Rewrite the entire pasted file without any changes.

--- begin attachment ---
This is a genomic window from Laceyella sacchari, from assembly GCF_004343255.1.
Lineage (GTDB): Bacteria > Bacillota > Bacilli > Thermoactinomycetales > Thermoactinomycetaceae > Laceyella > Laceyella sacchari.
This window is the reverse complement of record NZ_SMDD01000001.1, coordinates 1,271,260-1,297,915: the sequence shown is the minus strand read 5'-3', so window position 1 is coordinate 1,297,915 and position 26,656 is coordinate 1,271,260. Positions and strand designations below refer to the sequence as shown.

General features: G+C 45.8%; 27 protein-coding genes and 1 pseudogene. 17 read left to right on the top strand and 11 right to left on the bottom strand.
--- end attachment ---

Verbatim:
This is a genomic window from Laceyella sacchari, from assembly GCF_004343255.1.
Lineage (GTDB): Bacteria > Bacillota > Bacilli > Thermoactinomycetales > Thermoactinomycetaceae > Laceyella > Laceyella sacchari.
This window is the reverse complement of record NZ_SMDD01000001.1, coordinates 1,271,260-1,297,915: the sequence shown is the minus strand read 5'-3', so window position 1 is coordinate 1,297,915 and position 26,656 is coordinate 1,271,260. Positions and strand designations below refer to the sequence as shown.

General features: G+C 45.8%; 27 protein-coding genes and 1 pseudogene. 17 read left to right on the top strand and 11 right to left on the bottom strand.